'WoW Classic': Blizzard Severely Underestimated Player Demand, Evidence Shows

Users are lining up to finish quests.


World of Warcraft Classic launched Monday, and tens of thousands of players worldwide have flooded the game’s servers. Gamers on the WoW Classic Discord and subreddit have reported grueling queue times, as long as nine hours, just to play the game. To make matters worse, once players got into certain servers, the waiting wasn’t over. Many complained they even had to wait in line again in order to finish certain quests.

WoW fans shared dozens of screenshots Monday and Tuesday showing winding lines of players waiting for their turn to kill a specific monster or to complete quests. No matter what faction or race users chose, a vast majority of starting zones were overrun. [Polygon] reports ( its possible to dodge these lines by choosing a less popular race, like Taurens. Nevertheless, the outlet described the first few hours of WoW Classic as a “laggy, but playable, mess.”

WoW Classic’s traffic jam can partially be explained by Blizzard’s expectation that the game’s popularity will wane as time goes on. Game Director Ion Hazzikostas told Forbes Monday he expects a “steep drop-off” from day-one interest, which is why Blizzard doesn’t want to add any more servers to the 56 already up and running globally.

“We are opening this world up to millions of people, many of whom are just going to want to check it out as a matter of curiosity,” Hazzikostas explained. “There are others who’ve been waiting for this clearly for years and they are in, as in as can be, but they’re all going to be there contending for the same server space on day one.”

Blizzard did not immediately respond to Inverse’s request for comment on the reported wait times.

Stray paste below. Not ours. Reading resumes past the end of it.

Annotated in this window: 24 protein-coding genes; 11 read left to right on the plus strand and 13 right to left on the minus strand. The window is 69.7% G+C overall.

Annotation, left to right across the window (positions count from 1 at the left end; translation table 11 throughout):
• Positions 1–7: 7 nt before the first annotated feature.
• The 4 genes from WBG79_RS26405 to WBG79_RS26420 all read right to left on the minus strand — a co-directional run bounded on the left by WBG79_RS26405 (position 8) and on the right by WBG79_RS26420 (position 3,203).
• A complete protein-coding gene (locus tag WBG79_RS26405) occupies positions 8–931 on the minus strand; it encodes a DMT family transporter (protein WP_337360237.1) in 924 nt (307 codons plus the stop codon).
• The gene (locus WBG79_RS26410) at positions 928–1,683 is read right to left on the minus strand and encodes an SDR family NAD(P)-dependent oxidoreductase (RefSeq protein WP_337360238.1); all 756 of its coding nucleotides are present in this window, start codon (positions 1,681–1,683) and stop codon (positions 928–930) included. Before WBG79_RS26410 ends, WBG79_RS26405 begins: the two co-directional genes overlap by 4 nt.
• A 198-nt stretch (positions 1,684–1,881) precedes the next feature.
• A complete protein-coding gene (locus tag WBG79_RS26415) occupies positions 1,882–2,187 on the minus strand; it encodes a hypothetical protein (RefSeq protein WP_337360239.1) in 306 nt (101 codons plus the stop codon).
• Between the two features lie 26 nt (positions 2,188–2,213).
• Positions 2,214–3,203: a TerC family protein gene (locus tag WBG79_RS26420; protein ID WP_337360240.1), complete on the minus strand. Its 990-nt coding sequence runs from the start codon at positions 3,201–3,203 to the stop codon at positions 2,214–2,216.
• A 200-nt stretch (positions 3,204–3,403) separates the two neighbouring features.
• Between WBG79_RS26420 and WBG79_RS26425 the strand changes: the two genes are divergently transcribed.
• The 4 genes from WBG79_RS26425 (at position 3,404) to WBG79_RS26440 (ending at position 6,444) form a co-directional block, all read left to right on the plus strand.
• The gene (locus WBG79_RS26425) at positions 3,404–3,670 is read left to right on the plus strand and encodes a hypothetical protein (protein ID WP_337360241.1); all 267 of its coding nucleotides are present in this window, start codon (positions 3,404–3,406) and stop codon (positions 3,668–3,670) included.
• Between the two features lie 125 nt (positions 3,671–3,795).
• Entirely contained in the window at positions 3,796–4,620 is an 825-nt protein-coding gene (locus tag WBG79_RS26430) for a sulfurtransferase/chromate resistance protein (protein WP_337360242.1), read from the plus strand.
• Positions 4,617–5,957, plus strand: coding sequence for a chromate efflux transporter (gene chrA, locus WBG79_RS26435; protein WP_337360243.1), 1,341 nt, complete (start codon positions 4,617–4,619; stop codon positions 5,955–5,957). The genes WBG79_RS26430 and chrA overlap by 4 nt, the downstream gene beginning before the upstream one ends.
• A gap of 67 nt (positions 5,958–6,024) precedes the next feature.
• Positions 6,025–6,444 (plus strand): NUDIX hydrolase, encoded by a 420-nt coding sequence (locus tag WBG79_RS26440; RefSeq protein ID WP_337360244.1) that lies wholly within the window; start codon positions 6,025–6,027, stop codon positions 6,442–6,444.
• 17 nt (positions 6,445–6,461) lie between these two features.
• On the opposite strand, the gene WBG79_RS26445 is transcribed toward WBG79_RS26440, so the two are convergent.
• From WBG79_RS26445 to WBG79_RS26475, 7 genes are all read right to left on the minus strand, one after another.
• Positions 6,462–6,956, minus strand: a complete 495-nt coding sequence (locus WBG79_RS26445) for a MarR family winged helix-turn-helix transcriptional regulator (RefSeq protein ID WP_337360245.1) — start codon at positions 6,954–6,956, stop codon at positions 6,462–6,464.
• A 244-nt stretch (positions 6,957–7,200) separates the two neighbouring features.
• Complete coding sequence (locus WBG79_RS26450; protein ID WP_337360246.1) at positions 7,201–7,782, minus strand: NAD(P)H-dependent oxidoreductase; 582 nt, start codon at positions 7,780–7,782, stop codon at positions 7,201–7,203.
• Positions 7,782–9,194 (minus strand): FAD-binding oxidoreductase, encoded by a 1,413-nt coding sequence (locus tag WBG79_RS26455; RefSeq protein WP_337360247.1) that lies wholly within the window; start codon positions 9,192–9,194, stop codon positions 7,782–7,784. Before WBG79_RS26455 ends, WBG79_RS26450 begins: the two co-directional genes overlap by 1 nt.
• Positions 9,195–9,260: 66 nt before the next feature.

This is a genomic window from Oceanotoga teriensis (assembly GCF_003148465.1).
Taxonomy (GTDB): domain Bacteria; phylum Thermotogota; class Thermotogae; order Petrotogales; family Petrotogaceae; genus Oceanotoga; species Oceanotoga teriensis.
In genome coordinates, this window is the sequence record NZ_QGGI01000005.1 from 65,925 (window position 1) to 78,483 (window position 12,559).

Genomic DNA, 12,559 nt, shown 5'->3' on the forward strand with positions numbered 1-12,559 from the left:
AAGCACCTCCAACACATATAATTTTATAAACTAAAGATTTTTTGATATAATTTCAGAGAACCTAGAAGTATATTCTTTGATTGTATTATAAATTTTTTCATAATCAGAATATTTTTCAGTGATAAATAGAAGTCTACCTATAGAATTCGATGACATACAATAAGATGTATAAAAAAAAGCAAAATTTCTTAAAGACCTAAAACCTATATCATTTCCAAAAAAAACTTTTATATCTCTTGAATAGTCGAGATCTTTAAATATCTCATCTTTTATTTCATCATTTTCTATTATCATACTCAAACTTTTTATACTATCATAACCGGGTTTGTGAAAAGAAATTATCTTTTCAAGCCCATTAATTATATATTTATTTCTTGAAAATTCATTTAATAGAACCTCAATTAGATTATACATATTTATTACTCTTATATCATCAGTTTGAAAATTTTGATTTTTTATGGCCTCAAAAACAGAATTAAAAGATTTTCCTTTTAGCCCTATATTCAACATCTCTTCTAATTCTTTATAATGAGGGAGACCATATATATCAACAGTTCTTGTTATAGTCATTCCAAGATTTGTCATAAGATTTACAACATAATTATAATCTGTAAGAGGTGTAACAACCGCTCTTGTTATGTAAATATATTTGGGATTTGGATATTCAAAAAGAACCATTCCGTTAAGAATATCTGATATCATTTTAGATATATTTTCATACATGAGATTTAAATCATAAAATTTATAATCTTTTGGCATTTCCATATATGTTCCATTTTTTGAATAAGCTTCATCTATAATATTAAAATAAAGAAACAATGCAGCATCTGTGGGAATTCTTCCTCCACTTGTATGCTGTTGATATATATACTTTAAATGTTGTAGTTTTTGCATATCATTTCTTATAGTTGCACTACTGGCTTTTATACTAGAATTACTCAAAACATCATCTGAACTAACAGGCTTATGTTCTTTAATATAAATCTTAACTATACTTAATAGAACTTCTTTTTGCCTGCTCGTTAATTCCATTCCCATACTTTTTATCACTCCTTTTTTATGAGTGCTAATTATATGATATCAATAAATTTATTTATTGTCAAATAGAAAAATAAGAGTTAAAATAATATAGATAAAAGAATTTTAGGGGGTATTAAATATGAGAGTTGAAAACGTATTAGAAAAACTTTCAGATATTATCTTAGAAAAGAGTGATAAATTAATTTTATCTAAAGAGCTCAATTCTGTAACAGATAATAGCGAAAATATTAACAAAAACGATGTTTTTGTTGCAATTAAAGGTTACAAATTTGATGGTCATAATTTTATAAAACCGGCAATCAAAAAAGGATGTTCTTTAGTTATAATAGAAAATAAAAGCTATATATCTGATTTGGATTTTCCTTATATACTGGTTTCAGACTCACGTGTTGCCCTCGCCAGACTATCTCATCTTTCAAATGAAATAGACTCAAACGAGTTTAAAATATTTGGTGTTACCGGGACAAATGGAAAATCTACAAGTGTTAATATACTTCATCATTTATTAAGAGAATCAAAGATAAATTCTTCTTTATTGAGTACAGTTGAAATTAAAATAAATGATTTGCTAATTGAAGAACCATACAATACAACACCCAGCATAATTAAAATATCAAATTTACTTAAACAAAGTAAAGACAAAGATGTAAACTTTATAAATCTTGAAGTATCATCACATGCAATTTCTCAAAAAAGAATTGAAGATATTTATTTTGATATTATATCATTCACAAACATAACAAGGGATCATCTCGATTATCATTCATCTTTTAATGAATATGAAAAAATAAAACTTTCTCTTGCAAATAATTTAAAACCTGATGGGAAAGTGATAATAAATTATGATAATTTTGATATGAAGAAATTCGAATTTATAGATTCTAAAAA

Rather than simply add more servers, Blizzard has opted for a serve congestion solution known as “layering.” This strategy involves running multiple copies of the game under one server and dispersing players throughout those “layers” in an attempt to avoid overcrowded quest zones. That clearly hasn’t been effective right out of the gate, but Hazzikostas believes layering will be a better long-term solution.

He claims adding more servers would lead to certain realms being completely desolate after a while. Those relatively empty servers would then need to be consolidated with others to boost the population, which Hazzikostas said would be more disruptive than long queues and quest lines at launch.

“Down the line [that would leave us with] underpopulated servers that we have to start looking at merging or offering transfers from them to other servers to get back down in population,” he explained. “That’s tremendously disruptive to communities and something we really, really, really want to avoid.”

If Blizzard’s estimates are correct, the mosh pit of new players flooding WoW Classic should ease up in the coming weeks and months. Several Discord users have noted servers tend to clear out in the wee hours of the night.

The true test will come this weekend, when many more potential players will be off work and looking to take a nostalgia trip through Azeroth.

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